Hmm. As I understand it, the point of a philosophical theory of knowledge is to analyze the widespread and everyday concept. I’m not sure what purpose there would be in analyzing some special philosophical term that goes by the same name, and I’m not even sure I find the idea coherent – where does the special philosophical term come from, if not from an analysis of the everyday concept? And if that is where it comes from, doesn’t that belie your suggestion that the theory of knowledge isn’t properly concerned with our workaday ‘knowledge’?

    It seems to me that what you have is not a theory of knowledge, but a stipulation of a new term, called “Knows”, for which you have some special purpose in mind. That’s perfectly fine, and it may take us somewhere interesting, but I don’t see any to revise my own views to accommodate that. I’ll be interested what you have in mind, if you do post it.

    One last thing: a proof may be good grounds for certainty, but having a proof and being confident that it is a proof are two different things. If you want your definition to capture subjective certainty, you’ll have to add something.

    • christopherolah says:

      >Hmm. As I understand it, the point of a philosophical theory of knowledge is to analyze the widespread and everyday concept.

      Many people fail to distinguish between opinion and knowledge. That’s not a reason to discard the latter…

      > I’m not sure what purpose there would be in analyzing some special philosophical term that goes by the same name,

      I’d perceived it to be fairly common, though that may be a function of my philosophical ignorance. Regardless, why should we pursue it? The knowledge of Reliabilism is useful (as I said before, utilitarian knowledge) but can make no claim to `perfect truth.’

      Perhaps this is fundamentally a difference in aescthetic between us?

      > and I’m not even sure I find the idea coherent – where does the special philosophical term come from, if not from an analysis of the everyday concept?

      “But though all our knowledge begins with experience, it does not follow that it all arises out of experience.” — Kant, _Critique of Pure Reason_

      Just because the idea of Knowledge begins with knowledge does not mean the idea of Knowledge can not arise. It’s an idealisation of it, I suppose.

      >And if that is where it comes from, doesn’t that belie your suggestion that the theory of knowledge isn’t properly concerned with our workaday ‘knowledge’?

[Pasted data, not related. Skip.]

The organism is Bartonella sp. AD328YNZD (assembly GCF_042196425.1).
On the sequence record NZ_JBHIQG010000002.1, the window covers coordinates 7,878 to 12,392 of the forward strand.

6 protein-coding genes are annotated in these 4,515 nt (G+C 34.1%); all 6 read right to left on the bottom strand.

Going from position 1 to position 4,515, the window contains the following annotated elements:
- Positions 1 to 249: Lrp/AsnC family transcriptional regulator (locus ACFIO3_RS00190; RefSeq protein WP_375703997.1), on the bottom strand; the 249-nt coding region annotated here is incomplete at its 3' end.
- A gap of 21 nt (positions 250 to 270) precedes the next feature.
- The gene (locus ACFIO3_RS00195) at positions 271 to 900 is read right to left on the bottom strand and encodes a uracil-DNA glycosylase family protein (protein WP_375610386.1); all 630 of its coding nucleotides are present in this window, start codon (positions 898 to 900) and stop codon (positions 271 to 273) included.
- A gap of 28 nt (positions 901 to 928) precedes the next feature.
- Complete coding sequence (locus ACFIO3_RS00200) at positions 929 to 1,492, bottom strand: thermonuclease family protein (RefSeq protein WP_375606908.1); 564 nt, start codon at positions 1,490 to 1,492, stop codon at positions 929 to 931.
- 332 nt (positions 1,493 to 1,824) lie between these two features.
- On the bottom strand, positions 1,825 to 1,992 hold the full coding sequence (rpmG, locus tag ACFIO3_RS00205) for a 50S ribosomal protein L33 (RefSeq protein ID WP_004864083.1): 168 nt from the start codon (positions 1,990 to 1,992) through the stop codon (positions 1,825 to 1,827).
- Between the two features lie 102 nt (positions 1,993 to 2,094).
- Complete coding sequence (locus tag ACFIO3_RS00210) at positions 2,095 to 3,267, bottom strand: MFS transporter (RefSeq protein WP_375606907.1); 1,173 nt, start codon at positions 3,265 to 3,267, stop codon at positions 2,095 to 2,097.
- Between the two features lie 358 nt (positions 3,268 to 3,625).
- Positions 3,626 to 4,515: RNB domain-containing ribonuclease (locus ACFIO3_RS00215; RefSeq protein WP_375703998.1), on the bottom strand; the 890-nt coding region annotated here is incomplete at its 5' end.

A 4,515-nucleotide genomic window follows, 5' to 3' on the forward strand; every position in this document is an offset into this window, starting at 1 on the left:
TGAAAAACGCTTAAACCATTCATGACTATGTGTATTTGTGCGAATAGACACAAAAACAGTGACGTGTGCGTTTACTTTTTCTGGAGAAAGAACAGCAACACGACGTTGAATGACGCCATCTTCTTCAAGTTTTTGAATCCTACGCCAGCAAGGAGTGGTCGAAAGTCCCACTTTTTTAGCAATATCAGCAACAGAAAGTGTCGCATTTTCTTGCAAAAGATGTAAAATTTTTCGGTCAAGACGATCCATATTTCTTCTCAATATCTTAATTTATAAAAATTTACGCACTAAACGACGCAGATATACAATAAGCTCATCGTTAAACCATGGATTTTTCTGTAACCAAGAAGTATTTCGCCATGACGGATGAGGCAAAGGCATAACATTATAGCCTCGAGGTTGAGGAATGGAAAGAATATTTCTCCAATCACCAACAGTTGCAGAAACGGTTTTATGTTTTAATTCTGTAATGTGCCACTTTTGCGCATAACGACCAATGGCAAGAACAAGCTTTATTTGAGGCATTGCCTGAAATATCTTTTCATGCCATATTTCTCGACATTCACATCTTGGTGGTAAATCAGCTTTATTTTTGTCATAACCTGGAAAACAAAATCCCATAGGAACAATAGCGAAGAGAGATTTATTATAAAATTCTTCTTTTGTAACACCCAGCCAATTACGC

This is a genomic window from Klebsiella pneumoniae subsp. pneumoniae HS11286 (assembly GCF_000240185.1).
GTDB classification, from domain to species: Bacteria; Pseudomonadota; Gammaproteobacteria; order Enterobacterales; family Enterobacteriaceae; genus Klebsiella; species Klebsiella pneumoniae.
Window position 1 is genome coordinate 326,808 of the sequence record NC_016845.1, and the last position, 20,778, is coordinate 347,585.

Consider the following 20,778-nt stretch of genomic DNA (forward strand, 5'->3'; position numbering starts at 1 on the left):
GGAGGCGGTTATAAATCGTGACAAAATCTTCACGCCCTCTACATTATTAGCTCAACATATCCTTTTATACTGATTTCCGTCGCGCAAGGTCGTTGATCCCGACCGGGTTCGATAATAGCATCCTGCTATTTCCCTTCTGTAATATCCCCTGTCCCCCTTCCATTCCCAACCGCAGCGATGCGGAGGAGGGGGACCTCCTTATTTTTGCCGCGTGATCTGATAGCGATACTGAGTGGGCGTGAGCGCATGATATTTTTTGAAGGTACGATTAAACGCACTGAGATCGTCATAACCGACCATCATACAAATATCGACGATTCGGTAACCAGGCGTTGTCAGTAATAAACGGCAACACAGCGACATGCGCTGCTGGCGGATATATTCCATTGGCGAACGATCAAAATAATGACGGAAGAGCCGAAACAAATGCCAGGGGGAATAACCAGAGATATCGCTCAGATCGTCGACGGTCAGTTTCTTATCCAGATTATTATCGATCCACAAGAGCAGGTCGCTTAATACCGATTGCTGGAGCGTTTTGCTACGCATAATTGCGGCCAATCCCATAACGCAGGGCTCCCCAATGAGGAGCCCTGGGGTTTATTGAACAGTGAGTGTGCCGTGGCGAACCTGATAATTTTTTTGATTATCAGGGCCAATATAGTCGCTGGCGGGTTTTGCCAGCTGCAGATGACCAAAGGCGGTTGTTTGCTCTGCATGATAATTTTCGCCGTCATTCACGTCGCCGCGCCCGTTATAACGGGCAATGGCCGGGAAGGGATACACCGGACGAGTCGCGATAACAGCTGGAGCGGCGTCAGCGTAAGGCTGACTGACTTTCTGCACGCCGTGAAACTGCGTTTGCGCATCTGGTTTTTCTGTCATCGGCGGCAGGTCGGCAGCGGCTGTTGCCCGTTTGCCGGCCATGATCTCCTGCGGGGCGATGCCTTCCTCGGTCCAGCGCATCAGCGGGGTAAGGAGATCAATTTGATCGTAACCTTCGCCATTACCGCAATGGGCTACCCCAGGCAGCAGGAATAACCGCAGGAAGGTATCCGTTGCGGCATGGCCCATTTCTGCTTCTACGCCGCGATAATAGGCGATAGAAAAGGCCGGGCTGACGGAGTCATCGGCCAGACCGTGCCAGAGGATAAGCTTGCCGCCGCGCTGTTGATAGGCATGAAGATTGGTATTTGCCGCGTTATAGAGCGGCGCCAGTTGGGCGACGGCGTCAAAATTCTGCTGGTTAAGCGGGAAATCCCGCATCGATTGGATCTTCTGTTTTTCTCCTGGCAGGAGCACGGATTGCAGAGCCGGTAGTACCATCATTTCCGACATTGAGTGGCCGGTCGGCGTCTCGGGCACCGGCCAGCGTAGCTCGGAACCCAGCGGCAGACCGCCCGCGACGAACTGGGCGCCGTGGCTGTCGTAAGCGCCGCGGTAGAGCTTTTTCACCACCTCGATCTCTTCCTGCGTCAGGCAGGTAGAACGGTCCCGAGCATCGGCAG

That seems to me like saying that because the idea of a triangle comes from the imperfect ones we see in phenomena, mathematicians should study imperfect ones rather than the idealised concept.

      > It seems to me that what you have is not a theory of knowledge, but a stipulation of a new term, called “Knows”, for which you have some special purpose in mind. That’s perfectly fine, and it may take us somewhere interesting, but I don’t see any to revise my own views to accommodate that.

      Once again, I think that the difference is that of aesthetic. We both know what the other means and the others argument, but we simply do not like the definition of knowledge.

      > One last thing: a proof may be good grounds for certainty, but having a proof and being confident that it is a proof are two different things. If you want your definition to capture subjective certainty, you’ll have to add something.

      An excellent point, but I’m not sure they’re as different as you think. Mathematicians have already thought a great deal about this and constructed methods of verifying proofs. Rigour, formal proofs… proof-checkers.

      One has axioms and constructs proofs from there. Given ZF, would you question that 2+2=4 ?

      One can do philosophy in the same way, I believe…

  4. TaiChi says:

    “Many people fail to distinguish between opinion and knowledge. That’s not a reason to discard the latter…”

    Sure, but isn’t the meaning of words one case where convention and truth coincide? Does it make sense to suppose that everyone understands a word a certain way, but that they are wrong? I don’t think that’s possible, so I take the folk seriously in this matter.

    “The knowledge of Reliabilism is useful (as I said before, utilitarian knowledge) but can make no claim to `perfect truth.’”

    Why not? Are you saying that you don’t think it’s true? (I’m afraid you’ll find me hardheaded when it comes to pragmatist and relativist locutions).

    “That seems to me like saying that because the idea of a triangle comes from the imperfect ones we see in phenomena, mathematicians should study imperfect ones rather than the idealised concept.”

    I don’t find these cases analogous – the ideal triangle is approximated by real world exemplars, whereas your Knowledge is something yet different from knowledge. For example, the Reliabilist allows that animals and children can have knowledge. They don’t need to know how they know, all they need is a true belief formed by reliable processes. But if these can be cases of knowledge, then it is not merely the case that knowledge is like Knowledge, only with less justification, but that these are entirely different concepts.

    “Once again, I think that the difference is that of aesthetic. We both know what the other means and the others argument, but we simply do not like the definition of knowledge.”